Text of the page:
Espaliers: Train a Tidy Fruit Tree

Improve the quality of your fruit harvest, and the look of your landscape, by training trees to grow in flat, fanciful forms known as “espaliers.”

| November/December 2019

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Espalier is a strange topic. Either you’ve never heard of it, you’re too intimidated to try your hand at it, or you’re obsessed with it. There isn’t much gray area on the subject.

Those of you in the first category may be wondering: What is an espalier, anyway? At its most basic, an espalier is a small fruit tree or bush trained to grow flat on the side of a building, along a fence, or as a fence or screen. Technically, espalier (ess-PALL’-yay) is the method of training the tree into growing in a flat form, not the tree itself. But most people call the whole thing an espalier, a bit like a bonsai tree. Espaliers are typically found growing against medieval castle walls, in estate conservatories, or in the backyards of Master Gardeners. You could make the argument that a grape arbor is a kind of espalier, although most espaliers are more structured and formal.

Espalier is fundamentally a formal training style, but because the basic materials are living woody plants, there are almost as many patterns and forms as there are espalier. The form you choose can be as rigid and formal or as whimsical and fantastical as you wish. I have two European pear trees trained as four-tier horizontal cordons, and I’m getting ready to plant an Asian pear that’ll be trained as a candelabra form. Search online for the key words “espalier form” or “espalier pattern” for a wealth of ideas, and modify the form you choose to suit your fancy and your growing situation.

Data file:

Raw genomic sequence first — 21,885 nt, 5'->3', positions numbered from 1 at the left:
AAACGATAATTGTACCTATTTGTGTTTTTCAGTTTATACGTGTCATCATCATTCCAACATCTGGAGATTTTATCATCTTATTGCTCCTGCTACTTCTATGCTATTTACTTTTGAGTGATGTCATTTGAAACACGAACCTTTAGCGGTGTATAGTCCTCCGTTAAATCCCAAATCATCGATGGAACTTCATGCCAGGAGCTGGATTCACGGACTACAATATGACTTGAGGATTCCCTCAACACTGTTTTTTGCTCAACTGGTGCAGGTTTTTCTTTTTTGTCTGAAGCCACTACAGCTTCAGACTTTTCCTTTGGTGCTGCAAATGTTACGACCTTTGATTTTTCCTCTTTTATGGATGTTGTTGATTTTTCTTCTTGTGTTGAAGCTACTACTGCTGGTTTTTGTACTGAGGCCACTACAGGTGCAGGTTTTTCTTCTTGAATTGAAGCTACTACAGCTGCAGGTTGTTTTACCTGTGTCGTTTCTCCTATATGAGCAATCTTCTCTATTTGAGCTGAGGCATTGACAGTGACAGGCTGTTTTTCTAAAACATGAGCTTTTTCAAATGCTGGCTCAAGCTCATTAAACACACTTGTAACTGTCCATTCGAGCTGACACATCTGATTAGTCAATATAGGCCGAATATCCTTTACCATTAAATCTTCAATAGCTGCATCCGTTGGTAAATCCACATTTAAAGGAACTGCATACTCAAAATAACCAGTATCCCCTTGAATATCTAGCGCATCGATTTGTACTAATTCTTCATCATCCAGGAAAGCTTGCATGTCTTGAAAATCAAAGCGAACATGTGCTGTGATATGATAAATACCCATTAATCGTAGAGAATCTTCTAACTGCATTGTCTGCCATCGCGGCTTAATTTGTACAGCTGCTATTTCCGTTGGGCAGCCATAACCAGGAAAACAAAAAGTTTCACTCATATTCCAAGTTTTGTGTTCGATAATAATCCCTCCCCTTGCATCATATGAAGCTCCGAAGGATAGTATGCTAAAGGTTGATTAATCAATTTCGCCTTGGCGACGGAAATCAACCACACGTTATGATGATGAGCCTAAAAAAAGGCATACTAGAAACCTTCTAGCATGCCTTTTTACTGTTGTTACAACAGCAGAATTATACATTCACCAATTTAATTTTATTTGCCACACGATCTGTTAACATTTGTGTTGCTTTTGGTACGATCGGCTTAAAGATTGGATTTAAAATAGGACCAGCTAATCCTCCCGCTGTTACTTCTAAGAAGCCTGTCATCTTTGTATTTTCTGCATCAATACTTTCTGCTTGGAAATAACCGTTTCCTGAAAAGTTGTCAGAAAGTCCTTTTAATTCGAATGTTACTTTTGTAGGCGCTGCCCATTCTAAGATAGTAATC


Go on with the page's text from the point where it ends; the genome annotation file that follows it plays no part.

Plan for Success

Keep the type and size of your plant in mind when you choose your espalier form. I made a rookie mistake when I chose two European pears on semidwarfing rootstock for a 12-foot area — a space big enough for just one semidwarf. Fifteen years later, I still struggle to get them to flower, while they still struggle to grow larger. I’ve learned my lesson, though, and the Asian pear will have twice as much space in which to spread and fruit.

Semidwarf trees need a minimum of 10 feet of wall space to grow, full dwarf trees can be comfortable with 6 feet of space, and small-fruit bushes, such as currants, fit nicely in 4 to 6 feet. These suggestions assume wall space and room for multiple branches; training along a single fence rail will require at least double the linear space. Heavily planted forms, such as Belgian fences, require full dwarf trees, as each individual tree has only two branches growing in a “V” laced together with its neighbors.






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